A new website has been launched for Kritika Kultura at https://ajol.ateneo.edu/kk . This site will be archived on 31 May 2022.

Multiple Faultlines and Identity of Indigenous Christians/Catholics in Malaysia

Jojo M. Fung, SJ


This paper explores the complexities of the contested political terrain in Malaysia that
abounds in multiple faultlines within Peninsular Malaysia and between East and Peninsular
Malaysia. The resultant rupture occasioned by the Allah controversy shored up the intricate
interplay and asymmetrical relations between the dominant ‘fictitious self’ and subjugated
‘fragmented self’ of the minority ethnic and religious communities. Such rupture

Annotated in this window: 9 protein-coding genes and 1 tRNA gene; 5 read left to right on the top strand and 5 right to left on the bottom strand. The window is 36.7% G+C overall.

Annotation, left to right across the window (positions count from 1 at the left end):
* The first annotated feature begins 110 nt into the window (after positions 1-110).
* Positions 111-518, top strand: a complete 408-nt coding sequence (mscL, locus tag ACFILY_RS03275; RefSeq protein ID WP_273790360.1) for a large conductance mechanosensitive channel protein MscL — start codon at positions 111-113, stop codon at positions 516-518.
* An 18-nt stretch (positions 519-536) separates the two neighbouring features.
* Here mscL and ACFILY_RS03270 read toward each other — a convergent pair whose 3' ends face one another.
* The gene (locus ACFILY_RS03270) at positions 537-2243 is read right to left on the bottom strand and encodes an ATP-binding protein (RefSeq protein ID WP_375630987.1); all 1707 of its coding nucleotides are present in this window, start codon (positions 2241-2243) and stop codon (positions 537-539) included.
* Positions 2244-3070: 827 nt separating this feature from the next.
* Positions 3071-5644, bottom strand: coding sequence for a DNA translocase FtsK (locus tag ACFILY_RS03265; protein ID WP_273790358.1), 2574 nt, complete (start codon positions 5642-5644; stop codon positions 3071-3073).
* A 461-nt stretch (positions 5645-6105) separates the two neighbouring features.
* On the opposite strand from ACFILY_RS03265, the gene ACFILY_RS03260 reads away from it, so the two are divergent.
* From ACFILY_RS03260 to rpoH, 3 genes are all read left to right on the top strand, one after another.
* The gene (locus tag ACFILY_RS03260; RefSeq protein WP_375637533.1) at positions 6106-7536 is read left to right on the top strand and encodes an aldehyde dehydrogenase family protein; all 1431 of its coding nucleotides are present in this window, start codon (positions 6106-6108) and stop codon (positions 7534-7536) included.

calls for a reconciliatory praxis by which the ‘subjugated and dominant self’ concertedly
work towards restorative and structure justice instead of the pretentious simulationof a
fictitious unity under 1Malaysia. Amidst the political upheavals, the Christians of the fragmented
indigenous communities constantly negotiate their hybridized or multiple identities
embedded in their crossed religiocultural traditions. By “traditioning,” the indigenous
traditions embrace the diverse religious and local traditions through ‘multiple participation’
while their multiple identitiesremainstaunchly grounded in the Christian faith.


Assymmetric Plurality; Crossed Tradition; “Fictitious Self,” Hybridized Identities, Subjugated “Fragmented Self;” Subjugated Reconciliatory Praxis; “Traditioning”

Full Text:


DOI: http://dx.doi.org/10.13185/KK2015.02509